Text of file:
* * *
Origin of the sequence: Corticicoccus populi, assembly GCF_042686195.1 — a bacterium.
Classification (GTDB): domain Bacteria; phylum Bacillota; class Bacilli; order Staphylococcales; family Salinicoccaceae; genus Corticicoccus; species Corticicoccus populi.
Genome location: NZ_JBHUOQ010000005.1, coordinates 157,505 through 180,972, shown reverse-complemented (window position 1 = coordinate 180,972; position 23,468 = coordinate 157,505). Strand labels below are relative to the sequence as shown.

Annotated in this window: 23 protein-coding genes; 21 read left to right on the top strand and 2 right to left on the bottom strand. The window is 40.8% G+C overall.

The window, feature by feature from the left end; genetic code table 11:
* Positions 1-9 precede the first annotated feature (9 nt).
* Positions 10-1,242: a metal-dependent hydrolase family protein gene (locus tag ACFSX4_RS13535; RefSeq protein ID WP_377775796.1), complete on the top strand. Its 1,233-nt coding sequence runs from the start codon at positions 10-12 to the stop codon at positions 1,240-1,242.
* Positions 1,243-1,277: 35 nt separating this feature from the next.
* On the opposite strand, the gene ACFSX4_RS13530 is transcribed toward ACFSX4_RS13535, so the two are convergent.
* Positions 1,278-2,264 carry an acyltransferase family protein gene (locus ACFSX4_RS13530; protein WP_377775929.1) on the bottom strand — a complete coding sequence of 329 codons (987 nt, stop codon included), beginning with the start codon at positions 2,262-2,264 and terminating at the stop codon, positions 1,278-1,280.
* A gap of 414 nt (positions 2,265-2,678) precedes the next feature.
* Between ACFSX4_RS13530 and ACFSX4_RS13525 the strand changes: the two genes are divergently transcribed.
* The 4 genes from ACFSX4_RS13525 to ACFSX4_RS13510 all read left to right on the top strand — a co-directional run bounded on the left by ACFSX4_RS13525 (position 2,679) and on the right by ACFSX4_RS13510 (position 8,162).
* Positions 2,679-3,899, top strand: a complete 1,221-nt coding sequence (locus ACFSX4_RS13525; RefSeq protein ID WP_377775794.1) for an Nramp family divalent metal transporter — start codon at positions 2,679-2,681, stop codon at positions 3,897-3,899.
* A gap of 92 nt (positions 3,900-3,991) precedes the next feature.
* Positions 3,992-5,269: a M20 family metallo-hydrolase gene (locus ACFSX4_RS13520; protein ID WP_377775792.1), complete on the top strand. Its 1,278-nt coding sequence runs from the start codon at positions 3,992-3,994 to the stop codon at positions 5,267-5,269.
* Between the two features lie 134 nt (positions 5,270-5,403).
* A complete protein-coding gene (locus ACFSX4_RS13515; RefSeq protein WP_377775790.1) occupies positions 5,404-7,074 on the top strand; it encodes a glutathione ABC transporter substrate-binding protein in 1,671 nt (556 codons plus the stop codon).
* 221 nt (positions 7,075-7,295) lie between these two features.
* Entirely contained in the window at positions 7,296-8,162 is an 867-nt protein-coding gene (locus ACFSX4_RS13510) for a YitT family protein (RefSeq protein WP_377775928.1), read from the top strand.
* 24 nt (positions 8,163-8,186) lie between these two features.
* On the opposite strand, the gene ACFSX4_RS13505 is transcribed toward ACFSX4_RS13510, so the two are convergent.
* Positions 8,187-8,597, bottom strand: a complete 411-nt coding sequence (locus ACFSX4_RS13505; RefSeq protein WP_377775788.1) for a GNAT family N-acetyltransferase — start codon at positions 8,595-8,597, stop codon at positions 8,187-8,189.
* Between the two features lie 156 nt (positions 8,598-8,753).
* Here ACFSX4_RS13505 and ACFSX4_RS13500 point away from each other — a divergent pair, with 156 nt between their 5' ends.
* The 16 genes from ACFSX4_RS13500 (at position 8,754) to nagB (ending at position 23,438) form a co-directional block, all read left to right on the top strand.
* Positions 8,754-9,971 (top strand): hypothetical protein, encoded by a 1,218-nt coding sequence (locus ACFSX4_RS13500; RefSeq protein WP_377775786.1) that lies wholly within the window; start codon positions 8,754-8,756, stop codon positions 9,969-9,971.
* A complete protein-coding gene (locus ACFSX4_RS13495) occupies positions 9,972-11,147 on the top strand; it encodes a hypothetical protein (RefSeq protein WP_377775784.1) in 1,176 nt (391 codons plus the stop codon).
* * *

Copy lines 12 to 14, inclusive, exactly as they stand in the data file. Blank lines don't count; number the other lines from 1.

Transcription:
* Between ACFSX4_RS13530 and ACFSX4_RS13525 the strand changes: the two genes are divergently transcribed.
* The 4 genes from ACFSX4_RS13525 to ACFSX4_RS13510 all read left to right on the top strand — a co-directional run bounded on the left by ACFSX4_RS13525 (position 2,679) and on the right by ACFSX4_RS13510 (position 8,162).
* Positions 2,679-3,899, top strand: a complete 1,221-nt coding sequence (locus ACFSX4_RS13525; RefSeq protein ID WP_377775794.1) for an Nramp family divalent metal transporter — start codon at positions 2,679-2,681, stop codon at positions 3,897-3,899.